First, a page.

ASEAN’s Solar and Wind Growth Slowed Last Year, Despite Huge Potential

ASEAN had boosted its solar and wind generation with an average annual growth rate of 43% since 2015, but slowed to just 15% in 2022, according to a new analysis by global energy think tank Ember.

Ember says more robust policy actions are now required to accelerate solar and wind power to align with 1.5C and the International Energy Agency (IEA)’s net zero scenario.

From 2015 to 2022, solar and wind electricity generation in ASEAN grew by 43% annually, increasing from 4.19 TWh to 50.19 TWh, driven by policies implemented by member states to promote renewables deployment. 

Vietnam played a significant role in this growth accounting for 69% of the region’s solar and wind generation by 2022. Its feed-in tariff (FiT) for solar power contributed to the surge in ASEAN’s solar capacity until 2021. Unfortunately, the phase-out of the FiT scheme in 2022 is a key factor in the slowdown of the region’s solar growth.

Dr Dinita Setyawati Southeast Asia Senior Electricity Policy Analyst, at Ember said: “We have seen some great progress with clean energy growing rapidly in some ASEAN countries, supported by strong policies. Replicating the success region-wide and aligning with IEA’s net zero pathway means that we need to adopt and enhance similar strategies in other ASEAN countries, including comprehensive domestic policies and full support in financing from the international community to ensure grid stability, energy security, and economic competitiveness.”

Unlocking Solar and Wind

As of 2022, Ember says ASEAN has an installed capacity of 26.6 GW for solar and 6.8 GW for wind. Yet, this accounts for less than 1% of the region’s vast solar and wind potential, exceeding 30,000 GW and over 1,300 GW respectively. The region’s electricity demand is projected to grow by 4.3% annually, and renewables are expected to meet this rising demand.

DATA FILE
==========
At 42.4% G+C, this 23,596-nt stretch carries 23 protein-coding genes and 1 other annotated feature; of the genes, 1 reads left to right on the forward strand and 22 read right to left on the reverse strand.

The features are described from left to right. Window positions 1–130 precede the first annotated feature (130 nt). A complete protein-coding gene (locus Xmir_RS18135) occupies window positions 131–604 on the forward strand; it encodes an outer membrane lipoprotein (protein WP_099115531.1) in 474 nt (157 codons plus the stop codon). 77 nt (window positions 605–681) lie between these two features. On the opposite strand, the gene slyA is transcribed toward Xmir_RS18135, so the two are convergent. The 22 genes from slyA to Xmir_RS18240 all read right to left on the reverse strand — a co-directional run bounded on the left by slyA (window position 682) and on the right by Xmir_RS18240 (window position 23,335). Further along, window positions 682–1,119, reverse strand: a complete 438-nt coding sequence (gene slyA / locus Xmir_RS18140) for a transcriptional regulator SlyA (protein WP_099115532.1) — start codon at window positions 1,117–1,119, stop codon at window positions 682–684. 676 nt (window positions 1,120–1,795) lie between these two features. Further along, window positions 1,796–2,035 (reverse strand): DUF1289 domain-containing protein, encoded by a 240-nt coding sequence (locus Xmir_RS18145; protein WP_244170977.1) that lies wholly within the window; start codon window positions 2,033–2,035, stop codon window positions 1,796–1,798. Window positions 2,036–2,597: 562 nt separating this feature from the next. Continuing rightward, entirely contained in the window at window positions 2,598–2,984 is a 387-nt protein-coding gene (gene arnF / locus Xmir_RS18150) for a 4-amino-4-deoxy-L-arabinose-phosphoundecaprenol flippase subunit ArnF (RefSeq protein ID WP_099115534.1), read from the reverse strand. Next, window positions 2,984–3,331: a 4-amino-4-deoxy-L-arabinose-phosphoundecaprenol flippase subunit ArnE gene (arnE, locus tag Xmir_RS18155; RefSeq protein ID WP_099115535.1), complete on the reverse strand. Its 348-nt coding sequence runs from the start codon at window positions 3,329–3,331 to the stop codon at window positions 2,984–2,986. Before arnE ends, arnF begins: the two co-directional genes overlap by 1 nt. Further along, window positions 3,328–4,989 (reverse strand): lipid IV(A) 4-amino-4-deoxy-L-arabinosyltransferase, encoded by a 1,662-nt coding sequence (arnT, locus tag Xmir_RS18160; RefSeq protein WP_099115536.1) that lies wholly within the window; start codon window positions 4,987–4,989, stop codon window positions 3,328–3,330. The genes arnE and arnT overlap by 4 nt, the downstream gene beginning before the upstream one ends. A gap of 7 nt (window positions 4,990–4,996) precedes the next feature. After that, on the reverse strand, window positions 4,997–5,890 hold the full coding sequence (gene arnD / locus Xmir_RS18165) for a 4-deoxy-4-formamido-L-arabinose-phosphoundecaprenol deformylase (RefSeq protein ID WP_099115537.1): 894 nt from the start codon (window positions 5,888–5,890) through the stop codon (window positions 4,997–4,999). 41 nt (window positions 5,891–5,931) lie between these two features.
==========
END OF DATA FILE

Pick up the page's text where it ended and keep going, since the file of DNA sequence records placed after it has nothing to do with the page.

The ASEAN Plan of Action for Energy Cooperation (APAEC) Targets Scenario projects 185 GW capacity additions from renewables by 2040 with solar contributing to an additional 45 GW, and wind will reach approximately 9 GW capacity. Both solar and wind are expected to account for 15% of ASEAN’s electricity by 2040.

However, an alternative scenario, introduced by the ASEAN Centre for Energy, projects 62 GW of combined solar and wind capacity by 2050, emphasising cost-effectiveness and technology maturity.

Meanwhile, the IEA net-zero pathway proposes a more ambitious plan, aiming for solar and wind to make up nearly 23% of the region’s electricity generation mix by 2030, a decade earlier than the APAEC scenario. This would necessitate adding 164 GW of solar and 65 GW of wind, reaching a total capacity of 263 GW, which is more than triple the current capacity.

“Upscaling solar and wind development can stimulate economic growth, and improve energy access for ASEAN population in rural areas, thereby fostering sustainable development in the region,” says Dr Dinita Setyawati.

“Solar and wind are widely recognised as the most promising solutions for creating new markets, generating jobs, facilitating a just energy transition, and ensuring a resilient, energy-secure ASEAN. The realisation of these benefits critically depends on strong policy support and government commitments to drive robust action and substantial progress in renewable deployment,” Dr Setyawati adds.

Beni Suryadi Manager of Sustainable and Renewable Energy at ASEAN Centre for Energy said: “Rapid power demand growth in ASEAN countries has released market opportunities for the large-scale development of solar and wind powers.”

“Most of the ASEAN countries have updated their national power development plans and strategies that target to have more solar and wind in the mix and put the efforts to create the right environment to mobilise finance, absorb the technology and increase the readiness of the grid infrastructure. Combined with the other renewable energy sources for baseload generation, tapping the true potential of solar and wind will bring the region to go beyond its current target on renewable energy as needed to accelerate the efforts toward net zero.”